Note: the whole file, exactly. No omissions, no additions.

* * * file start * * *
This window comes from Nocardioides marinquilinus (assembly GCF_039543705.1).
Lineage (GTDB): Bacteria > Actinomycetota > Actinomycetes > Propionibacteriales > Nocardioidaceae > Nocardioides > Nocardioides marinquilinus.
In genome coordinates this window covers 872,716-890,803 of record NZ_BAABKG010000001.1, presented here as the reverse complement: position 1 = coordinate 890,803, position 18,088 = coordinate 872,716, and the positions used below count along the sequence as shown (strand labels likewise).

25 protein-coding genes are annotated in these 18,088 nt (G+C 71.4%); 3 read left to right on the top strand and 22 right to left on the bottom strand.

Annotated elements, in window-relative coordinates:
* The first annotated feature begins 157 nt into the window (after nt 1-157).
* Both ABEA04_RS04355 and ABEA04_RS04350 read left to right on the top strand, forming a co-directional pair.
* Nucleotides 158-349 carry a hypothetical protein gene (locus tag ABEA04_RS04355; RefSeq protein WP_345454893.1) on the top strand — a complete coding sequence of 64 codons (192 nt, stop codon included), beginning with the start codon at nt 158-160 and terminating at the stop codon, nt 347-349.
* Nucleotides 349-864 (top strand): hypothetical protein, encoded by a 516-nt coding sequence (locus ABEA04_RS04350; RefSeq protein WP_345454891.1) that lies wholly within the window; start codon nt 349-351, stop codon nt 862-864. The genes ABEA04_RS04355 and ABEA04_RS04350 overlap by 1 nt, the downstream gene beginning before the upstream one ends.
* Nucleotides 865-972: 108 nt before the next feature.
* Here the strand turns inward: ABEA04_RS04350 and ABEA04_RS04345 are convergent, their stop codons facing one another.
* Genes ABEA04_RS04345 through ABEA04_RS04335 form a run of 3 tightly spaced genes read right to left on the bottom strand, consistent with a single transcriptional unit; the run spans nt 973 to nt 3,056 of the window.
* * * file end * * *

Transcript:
This window comes from Nocardioides marinquilinus (assembly GCF_039543705.1).
Lineage (GTDB): Bacteria > Actinomycetota > Actinomycetes > Propionibacteriales > Nocardioidaceae > Nocardioides > Nocardioides marinquilinus.
In genome coordinates this window covers 872,716-890,803 of record NZ_BAABKG010000001.1, presented here as the reverse complement: position 1 = coordinate 890,803, position 18,088 = coordinate 872,716, and the positions used below count along the sequence as shown (strand labels likewise).

25 protein-coding genes are annotated in these 18,088 nt (G+C 71.4%); 3 read left to right on the top strand and 22 right to left on the bottom strand.

Annotated elements, in window-relative coordinates:
* The first annotated feature begins 157 nt into the window (after nt 1-157).
* Both ABEA04_RS04355 and ABEA04_RS04350 read left to right on the top strand, forming a co-directional pair.
* Nucleotides 158-349 carry a hypothetical protein gene (locus tag ABEA04_RS04355; RefSeq protein WP_345454893.1) on the top strand — a complete coding sequence of 64 codons (192 nt, stop codon included), beginning with the start codon at nt 158-160 and terminating at the stop codon, nt 347-349.
* Nucleotides 349-864 (top strand): hypothetical protein, encoded by a 516-nt coding sequence (locus ABEA04_RS04350; RefSeq protein WP_345454891.1) that lies wholly within the window; start codon nt 349-351, stop codon nt 862-864. The genes ABEA04_RS04355 and ABEA04_RS04350 overlap by 1 nt, the downstream gene beginning before the upstream one ends.
* Nucleotides 865-972: 108 nt before the next feature.
* Here the strand turns inward: ABEA04_RS04350 and ABEA04_RS04345 are convergent, their stop codons facing one another.
* Genes ABEA04_RS04345 through ABEA04_RS04335 form a run of 3 tightly spaced genes read right to left on the bottom strand, consistent with a single transcriptional unit; the run spans nt 973 to nt 3,056 of the window.